Artist, birdwatcher, and conservationist John James Audubon (American, 1785–1851) captured North American birds’ spirited energy in their native habitats. A set of Audubon lithographs (1840–44) is a Museum treasure. Our framed print is vibrantly colored and meticulously reproduced from details of plates in these volumes.
Giclée print on archival paper. Mounted on a 2''-deep natural frame made from sustainably grown ash wood. Includes hardware for hanging. 10'' square.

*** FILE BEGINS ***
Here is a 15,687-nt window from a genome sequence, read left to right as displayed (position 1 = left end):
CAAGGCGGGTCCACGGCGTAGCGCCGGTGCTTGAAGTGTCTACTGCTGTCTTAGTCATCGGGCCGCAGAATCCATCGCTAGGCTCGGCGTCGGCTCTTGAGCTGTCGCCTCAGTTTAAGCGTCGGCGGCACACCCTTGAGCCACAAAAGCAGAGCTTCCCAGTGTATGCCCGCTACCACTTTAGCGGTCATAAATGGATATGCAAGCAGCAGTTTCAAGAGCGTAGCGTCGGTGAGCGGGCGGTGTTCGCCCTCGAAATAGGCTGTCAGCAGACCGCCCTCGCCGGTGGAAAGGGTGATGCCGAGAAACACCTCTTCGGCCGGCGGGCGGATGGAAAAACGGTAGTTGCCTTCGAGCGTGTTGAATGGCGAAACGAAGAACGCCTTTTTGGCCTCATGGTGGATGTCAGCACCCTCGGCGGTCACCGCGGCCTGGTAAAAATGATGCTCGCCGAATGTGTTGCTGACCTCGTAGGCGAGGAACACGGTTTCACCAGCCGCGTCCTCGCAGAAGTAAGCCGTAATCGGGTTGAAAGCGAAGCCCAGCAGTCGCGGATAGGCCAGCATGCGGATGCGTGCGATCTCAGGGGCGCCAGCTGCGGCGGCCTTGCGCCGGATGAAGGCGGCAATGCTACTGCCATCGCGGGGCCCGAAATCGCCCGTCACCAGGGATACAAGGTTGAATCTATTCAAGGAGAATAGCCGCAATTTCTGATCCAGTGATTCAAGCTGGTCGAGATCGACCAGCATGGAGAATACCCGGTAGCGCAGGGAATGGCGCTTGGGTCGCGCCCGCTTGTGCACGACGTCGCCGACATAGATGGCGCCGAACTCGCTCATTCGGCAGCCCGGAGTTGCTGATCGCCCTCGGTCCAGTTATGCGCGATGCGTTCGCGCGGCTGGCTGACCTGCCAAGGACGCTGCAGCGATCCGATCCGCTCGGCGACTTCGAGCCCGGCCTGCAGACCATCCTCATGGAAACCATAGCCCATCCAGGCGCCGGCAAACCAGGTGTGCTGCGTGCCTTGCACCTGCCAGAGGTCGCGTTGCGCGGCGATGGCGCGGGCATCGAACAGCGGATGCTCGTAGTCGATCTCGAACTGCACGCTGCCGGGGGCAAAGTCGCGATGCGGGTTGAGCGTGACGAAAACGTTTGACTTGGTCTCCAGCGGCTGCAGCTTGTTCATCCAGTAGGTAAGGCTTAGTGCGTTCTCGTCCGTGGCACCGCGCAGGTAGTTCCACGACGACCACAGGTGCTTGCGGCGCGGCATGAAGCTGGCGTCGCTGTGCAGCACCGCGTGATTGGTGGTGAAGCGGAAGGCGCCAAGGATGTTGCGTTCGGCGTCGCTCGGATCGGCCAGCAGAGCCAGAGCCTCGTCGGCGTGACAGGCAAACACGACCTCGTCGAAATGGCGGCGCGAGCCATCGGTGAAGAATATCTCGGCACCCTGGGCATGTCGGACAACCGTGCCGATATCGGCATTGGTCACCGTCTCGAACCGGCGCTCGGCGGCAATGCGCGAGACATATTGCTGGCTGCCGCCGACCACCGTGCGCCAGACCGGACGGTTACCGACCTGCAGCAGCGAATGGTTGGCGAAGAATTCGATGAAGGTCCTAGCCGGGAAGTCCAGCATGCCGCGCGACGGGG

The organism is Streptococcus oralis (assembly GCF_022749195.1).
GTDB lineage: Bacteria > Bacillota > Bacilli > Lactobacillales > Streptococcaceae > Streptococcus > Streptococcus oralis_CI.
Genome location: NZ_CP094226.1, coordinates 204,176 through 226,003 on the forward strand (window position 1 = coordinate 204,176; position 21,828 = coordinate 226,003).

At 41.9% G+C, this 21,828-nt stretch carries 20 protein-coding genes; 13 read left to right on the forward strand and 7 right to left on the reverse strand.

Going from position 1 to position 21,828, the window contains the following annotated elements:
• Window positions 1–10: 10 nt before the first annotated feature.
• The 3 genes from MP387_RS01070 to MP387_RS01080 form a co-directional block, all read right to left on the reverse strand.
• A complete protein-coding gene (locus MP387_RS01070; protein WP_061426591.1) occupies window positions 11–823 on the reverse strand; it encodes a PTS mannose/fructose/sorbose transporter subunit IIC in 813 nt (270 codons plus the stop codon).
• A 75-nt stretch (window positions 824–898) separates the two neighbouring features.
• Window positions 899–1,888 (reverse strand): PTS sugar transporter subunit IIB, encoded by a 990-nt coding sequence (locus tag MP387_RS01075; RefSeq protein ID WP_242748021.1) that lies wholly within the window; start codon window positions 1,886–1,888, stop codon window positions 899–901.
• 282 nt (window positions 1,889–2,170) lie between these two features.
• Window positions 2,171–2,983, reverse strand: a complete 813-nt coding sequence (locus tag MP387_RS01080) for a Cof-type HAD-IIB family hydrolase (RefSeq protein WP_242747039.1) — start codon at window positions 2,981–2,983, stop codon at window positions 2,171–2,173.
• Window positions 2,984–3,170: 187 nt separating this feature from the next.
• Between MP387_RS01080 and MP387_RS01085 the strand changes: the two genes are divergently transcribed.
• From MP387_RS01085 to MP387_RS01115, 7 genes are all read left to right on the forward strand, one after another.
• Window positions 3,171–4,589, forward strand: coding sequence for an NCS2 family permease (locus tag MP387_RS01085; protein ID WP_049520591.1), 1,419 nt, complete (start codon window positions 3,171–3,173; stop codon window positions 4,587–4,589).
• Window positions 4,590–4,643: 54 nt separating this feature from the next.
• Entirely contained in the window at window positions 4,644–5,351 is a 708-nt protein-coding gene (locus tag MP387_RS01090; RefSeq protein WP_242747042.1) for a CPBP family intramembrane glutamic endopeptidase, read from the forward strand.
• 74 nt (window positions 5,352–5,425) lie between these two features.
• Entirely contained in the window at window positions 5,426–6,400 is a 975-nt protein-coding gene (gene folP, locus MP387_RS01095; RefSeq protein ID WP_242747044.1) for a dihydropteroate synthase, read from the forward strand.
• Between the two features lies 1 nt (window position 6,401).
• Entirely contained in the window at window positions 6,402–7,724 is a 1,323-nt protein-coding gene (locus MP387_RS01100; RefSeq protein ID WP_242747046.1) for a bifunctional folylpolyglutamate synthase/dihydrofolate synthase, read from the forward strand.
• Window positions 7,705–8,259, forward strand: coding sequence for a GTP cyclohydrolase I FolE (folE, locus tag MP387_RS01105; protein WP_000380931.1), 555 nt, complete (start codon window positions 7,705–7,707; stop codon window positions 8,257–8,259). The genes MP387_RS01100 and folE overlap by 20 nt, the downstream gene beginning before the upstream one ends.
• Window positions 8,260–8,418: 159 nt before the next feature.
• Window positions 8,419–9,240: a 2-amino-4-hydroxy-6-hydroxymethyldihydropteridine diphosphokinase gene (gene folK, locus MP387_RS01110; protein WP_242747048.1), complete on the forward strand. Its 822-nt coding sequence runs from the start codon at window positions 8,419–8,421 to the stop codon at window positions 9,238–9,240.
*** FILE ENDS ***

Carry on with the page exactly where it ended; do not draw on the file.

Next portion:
- Mounted on a 2''-deep natural frame made from sustainably grown ash wood
- Includes hardware for hanging
- Giclée print on archival paper
- 10'' square
Art HistoryJohn James Audubon (American, 1785–1851) spent years studying birds in the wild, then made 435 watercolors for The Birds of America, a lavish series of large aquatints published in Edinburgh and London between 1827 and 1838. After returning to New York, the artist worked with J. B. Chevalier of Philadelphia to create 500 hand-colored lithographs of his designs. These were published in seven octavo volumes between 1840 and 1844.